New answers tagged indirect-speech
The time reference is the time to which the indirectly quoted speaker was referring when he said whatever he said.
Yes, backshifting is optional both in reported speech and in cases like your example, as long as the subordinate clause is still true and is relevant to the present.
It's a complicated situation, with English seeming to be in flux. Here is my idea about one thing that is going on. Sometimes, what appears to be a complement sentence functions as the main assertion, and what appears to be the main clause gives the grounds for that assertion. When this is so, the functional main assertion may have a present tense verb, ...
The use of present perfect has caused indicates that the event happened in the recent past and its effects are still current. Imagine a meeting within the first hour of the earthquake: We held a meeting in Washington. The president learned that the earthquake has caused havoc all across the country. The National Guard was mobilised. All of those ...
For at least some English speakers, including me, your second example is ungrammatical. The sentence complement of a verb in the past tense cannot have its verb in the present tense. This rule does not apply to verbs in relative clauses -- the following are all grammatical: I noticed the clock that stopped. I noticed the clock that had stopped. I ...
You can always use (1). You should not use (2) if the clock is no longer stopped.
1) I noticed that the clock had stopped. You looked at the clock, and it was not working. This was in the past, maybe 5 seconds ago, maybe 5 years ago 2) I noticed that the clock has stopped. You looked at the clock recently and it is not working In sentence 1, this was sometime in the past where as in sentence 2, it was also in the past but more recent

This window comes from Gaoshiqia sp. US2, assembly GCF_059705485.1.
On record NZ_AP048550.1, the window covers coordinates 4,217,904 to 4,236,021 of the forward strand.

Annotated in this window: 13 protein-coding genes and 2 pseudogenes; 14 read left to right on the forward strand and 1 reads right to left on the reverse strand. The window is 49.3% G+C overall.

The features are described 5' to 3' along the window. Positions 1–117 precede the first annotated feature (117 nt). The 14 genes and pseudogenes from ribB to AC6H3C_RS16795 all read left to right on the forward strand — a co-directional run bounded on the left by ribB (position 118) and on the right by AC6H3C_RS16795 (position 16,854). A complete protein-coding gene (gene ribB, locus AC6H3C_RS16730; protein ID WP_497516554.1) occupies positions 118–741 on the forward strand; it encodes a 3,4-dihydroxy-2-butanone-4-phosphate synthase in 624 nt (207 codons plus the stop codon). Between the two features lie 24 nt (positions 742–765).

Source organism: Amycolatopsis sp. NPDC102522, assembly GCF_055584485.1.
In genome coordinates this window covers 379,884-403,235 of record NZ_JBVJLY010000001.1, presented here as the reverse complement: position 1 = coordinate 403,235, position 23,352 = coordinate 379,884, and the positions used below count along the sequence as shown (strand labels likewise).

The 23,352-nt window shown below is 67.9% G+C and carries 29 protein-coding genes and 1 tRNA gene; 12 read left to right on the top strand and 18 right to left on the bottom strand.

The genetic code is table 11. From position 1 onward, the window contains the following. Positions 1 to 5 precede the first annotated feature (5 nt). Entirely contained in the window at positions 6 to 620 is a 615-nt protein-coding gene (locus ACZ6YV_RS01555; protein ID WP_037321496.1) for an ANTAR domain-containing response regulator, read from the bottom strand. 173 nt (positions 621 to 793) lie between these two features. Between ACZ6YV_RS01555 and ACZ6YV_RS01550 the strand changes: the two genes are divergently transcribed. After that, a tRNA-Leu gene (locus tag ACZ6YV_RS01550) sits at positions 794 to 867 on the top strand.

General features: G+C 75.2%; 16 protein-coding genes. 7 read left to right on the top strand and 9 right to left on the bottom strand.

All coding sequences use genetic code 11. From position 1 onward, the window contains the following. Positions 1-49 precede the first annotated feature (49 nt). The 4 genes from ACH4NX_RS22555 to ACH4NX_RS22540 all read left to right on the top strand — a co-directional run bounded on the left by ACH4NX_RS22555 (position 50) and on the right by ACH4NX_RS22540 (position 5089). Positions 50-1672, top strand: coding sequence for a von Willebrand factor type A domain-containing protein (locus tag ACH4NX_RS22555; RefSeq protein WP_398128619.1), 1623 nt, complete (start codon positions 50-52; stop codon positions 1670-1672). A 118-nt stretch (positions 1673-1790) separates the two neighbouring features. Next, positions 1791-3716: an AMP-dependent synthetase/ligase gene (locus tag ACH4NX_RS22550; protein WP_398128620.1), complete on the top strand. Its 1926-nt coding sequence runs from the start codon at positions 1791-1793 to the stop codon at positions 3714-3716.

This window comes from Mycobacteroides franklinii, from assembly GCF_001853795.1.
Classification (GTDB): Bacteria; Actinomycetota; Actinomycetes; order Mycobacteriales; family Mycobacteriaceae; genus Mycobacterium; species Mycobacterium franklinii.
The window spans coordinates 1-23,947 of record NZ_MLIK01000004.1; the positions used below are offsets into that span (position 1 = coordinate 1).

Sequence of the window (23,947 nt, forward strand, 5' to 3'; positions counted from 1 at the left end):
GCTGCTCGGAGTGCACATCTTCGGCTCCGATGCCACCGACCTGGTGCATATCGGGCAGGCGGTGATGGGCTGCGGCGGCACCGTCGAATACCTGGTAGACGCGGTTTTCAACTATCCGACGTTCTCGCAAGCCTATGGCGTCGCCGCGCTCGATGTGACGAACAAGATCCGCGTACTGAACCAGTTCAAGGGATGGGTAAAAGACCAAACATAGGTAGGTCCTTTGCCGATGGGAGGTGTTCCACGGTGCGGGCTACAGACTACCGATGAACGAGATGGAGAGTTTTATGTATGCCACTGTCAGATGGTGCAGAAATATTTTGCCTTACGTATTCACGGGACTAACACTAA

It is possible that news sources often retain the original tense in reported speech to convey the immediacy of their reporting. Consider the following: Jane: "I want Pizza." Father (who couldn't hear): "What did Jane say?" Mother: "She said she wants Pizza." While "backshifiting" (i.e. "She said she wanted Pizza.") would not be incorrect, ...
Was is correct after denied (backshift applies). But by making charges plural, and by adding the word 'claiming' you have made the phrase ambiguous (So, was he denying the charges by claiming that he was etc.?). In any case, 'claiming' is unnecessary after charge. Follow charge, or allegation simply with 'that he was...' (substantive phrase in ...
I asked if he hunts bears. Yes, he hunts bears for a living. He is a bear hunter. He kills bears. Yesterday, I asked if he killed the bear lying on the road. No, he has not killed any bear since the hunting season has closed. Someone else killed the bear illegally. He speaks French. Last week he spoke French to his mother. He has not spoken French since ...
I asked what his name is. I asked where he lives. These work fine. When I have asked someone a question recently, then I am comfortable using the present tense. I'll paint you a picture. My son and I go to the library. We see an acquaintance from a little bit of a distance. My son goes over to say hi. When he comes back, he excitedly ...
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